Greenpeace’s environmental crusades often draw international headlines and spark controversy. Now the organization is coming under scrutiny not for its activism but for its financial mismanagement.
The Amsterdam-based not-for-profit revealed on Monday that it lost €3.8-million ($5.6-million), after a well-meaning employee entered into a contract intended to minimize foreign currency exchange costs, which instead turned into a big loss.
The employee worked in Greenpeace’s International Finance Unit, a team of about 10 people that handles everything from payroll to management of assets such as ships and buildings . Greenpeace International said that last year the staffer used futures currency exchange instruments to take a position the euro wouldn’t rise in value against other currencies. The position, which had not been authorized, became unprofitable as the euro rose in the latter part of 2013.
“What the individual was trying to do, but sadly failed at, was minimize the risk. It wasn’t about maximizing profit … this wasn’t gaming the market,” said Mike Townsley, head of communications for Greenpeace.
The rogue employee has left Greenpeace, but will be replaced.
The organization isn’t trying to “make money with money,” Mr. Townsley said, but he added that Greenpeace needs to limit the cost of big foreign currency transfers between its global offices in order to fund global campaigns against climate change, deforestation and arctic exploration.
The loss is being publicized ahead of Greenpeace’s 2013 annual report, which will show the organization is running a deficit of €6.8-million, including the mishandled currency trade. The group’s global budget last year was €300-million.
The loss is a blow to the Greenpeace brand. The organization took to social media to connect with devotees and apologize for the process failures that led to the loss. Since Greenpeace doesn’t accept donations from governments or companies in an effort to maintain its integrity, contributions from individual contributors are paramount.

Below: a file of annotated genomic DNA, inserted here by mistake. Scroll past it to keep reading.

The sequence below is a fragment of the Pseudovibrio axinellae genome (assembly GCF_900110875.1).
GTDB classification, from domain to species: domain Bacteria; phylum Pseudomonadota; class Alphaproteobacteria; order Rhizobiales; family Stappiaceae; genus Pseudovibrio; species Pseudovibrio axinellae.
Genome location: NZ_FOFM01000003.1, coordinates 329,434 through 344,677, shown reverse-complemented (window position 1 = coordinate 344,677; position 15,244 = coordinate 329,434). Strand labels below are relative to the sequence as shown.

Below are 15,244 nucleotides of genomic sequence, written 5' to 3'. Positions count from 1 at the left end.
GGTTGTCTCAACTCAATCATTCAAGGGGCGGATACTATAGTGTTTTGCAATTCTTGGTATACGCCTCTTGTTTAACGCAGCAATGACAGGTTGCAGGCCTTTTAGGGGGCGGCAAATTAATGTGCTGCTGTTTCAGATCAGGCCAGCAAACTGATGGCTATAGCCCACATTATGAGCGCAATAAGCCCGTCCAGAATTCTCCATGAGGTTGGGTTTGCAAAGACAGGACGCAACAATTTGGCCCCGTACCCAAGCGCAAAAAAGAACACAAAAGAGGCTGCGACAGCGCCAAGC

Greenpeace has pledged that the loss will have no impact on its front-line campaigns. The group will absorb the shortfall over time by delaying equipment purchases and deferring other unnecessary investments.
“If Greenpeace were campaigning against a company and we found this kind of thing, what would we want them to do?” Mr. Townsley said. “We’d want them to be open, honest and to take action. We hope that by walking the talk, with transparency and response, that will give our supporters confidence and maintain their trust in our organization. It’s a question of integrity.”
Greenpeace believes that if the proper checks had been done on the employee who acted outside of his authority, the issue could have been avoided. An independent audit to improve internal procedures has been commissioned.
While Greenpeace says it will stop using currency contracts for now, and in the future such transactions will require advice from specialists and approval from the finance committee of the organization’s board of directors. “We recognize that donors and supporters may be a little shocked and disappointed that we made this loss,” Mr. Townsley said.
Other global not-for-profit groups have different ways of investing donors’ money.
The Canadian Red Cross Society (CRCS) said its international operations expose the charity to market risks from fluctuating interest rates and foreign exchange, but the management team doesn’t see this risk as being significant, and does not hedge or speculate on currency.
CRCS does invest donor funds, but those investments are restricted to short-term securities issued or guaranteed by federal and provincial governments and their agencies. The organization also has an unrestricted capital reserve pool, which invests in a portfolio of bonds and equity securities from Canada and abroad.
World Vision’s regional offices use a global internal treasury team to manage currency, cash and investments “to mitigate risk and enhance returns around the globe,” said Kathryn Powers, global treasurer of World Vision.